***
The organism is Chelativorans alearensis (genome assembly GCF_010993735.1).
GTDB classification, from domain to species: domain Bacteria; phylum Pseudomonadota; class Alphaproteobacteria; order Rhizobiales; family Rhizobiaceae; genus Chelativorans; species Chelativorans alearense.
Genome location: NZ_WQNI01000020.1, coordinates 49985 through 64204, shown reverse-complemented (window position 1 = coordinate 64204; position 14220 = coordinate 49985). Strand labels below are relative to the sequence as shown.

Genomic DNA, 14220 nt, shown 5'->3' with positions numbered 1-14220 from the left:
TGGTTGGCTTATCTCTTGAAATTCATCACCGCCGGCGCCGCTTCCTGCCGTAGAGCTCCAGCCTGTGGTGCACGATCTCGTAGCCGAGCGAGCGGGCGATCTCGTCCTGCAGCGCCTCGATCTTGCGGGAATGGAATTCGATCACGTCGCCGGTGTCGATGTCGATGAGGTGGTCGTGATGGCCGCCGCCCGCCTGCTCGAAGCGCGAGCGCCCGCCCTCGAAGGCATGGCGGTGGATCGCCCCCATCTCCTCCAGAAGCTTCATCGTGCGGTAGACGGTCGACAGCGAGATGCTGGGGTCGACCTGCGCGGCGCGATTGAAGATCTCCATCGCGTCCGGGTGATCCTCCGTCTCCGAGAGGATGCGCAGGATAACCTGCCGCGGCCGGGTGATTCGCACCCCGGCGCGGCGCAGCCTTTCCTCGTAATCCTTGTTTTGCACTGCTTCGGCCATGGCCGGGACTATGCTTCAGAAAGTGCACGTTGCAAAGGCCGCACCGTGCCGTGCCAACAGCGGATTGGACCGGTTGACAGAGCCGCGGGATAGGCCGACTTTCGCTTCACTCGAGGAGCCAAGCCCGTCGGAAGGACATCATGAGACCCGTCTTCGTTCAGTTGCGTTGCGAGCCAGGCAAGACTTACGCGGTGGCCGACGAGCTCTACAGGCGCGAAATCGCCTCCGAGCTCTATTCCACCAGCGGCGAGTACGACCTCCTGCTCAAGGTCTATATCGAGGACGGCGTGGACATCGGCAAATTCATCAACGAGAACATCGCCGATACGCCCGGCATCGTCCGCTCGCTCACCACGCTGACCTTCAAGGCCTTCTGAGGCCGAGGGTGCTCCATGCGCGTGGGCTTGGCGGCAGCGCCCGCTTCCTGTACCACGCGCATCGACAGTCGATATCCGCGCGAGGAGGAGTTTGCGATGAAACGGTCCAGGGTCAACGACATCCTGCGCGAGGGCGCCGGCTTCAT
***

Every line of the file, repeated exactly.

The organism is Chelativorans alearensis (genome assembly GCF_010993735.1).
GTDB classification, from domain to species: domain Bacteria; phylum Pseudomonadota; class Alphaproteobacteria; order Rhizobiales; family Rhizobiaceae; genus Chelativorans; species Chelativorans alearense.
Genome location: NZ_WQNI01000020.1, coordinates 49985 through 64204, shown reverse-complemented (window position 1 = coordinate 64204; position 14220 = coordinate 49985). Strand labels below are relative to the sequence as shown.

Genomic DNA, 14220 nt, shown 5'->3' with positions numbered 1-14220 from the left:
TGGTTGGCTTATCTCTTGAAATTCATCACCGCCGGCGCCGCTTCCTGCCGTAGAGCTCCAGCCTGTGGTGCACGATCTCGTAGCCGAGCGAGCGGGCGATCTCGTCCTGCAGCGCCTCGATCTTGCGGGAATGGAATTCGATCACGTCGCCGGTGTCGATGTCGATGAGGTGGTCGTGATGGCCGCCGCCCGCCTGCTCGAAGCGCGAGCGCCCGCCCTCGAAGGCATGGCGGTGGATCGCCCCCATCTCCTCCAGAAGCTTCATCGTGCGGTAGACGGTCGACAGCGAGATGCTGGGGTCGACCTGCGCGGCGCGATTGAAGATCTCCATCGCGTCCGGGTGATCCTCCGTCTCCGAGAGGATGCGCAGGATAACCTGCCGCGGCCGGGTGATTCGCACCCCGGCGCGGCGCAGCCTTTCCTCGTAATCCTTGTTTTGCACTGCTTCGGCCATGGCCGGGACTATGCTTCAGAAAGTGCACGTTGCAAAGGCCGCACCGTGCCGTGCCAACAGCGGATTGGACCGGTTGACAGAGCCGCGGGATAGGCCGACTTTCGCTTCACTCGAGGAGCCAAGCCCGTCGGAAGGACATCATGAGACCCGTCTTCGTTCAGTTGCGTTGCGAGCCAGGCAAGACTTACGCGGTGGCCGACGAGCTCTACAGGCGCGAAATCGCCTCCGAGCTCTATTCCACCAGCGGCGAGTACGACCTCCTGCTCAAGGTCTATATCGAGGACGGCGTGGACATCGGCAAATTCATCAACGAGAACATCGCCGATACGCCCGGCATCGTCCGCTCGCTCACCACGCTGACCTTCAAGGCCTTCTGAGGCCGAGGGTGCTCCATGCGCGTGGGCTTGGCGGCAGCGCCCGCTTCCTGTACCACGCGCATCGACAGTCGATATCCGCGCGAGGAGGAGTTTGCGATGAAACGGTCCAGGGTCAACGACATCCTGCGCGAGGGCGCCGGCTTCAT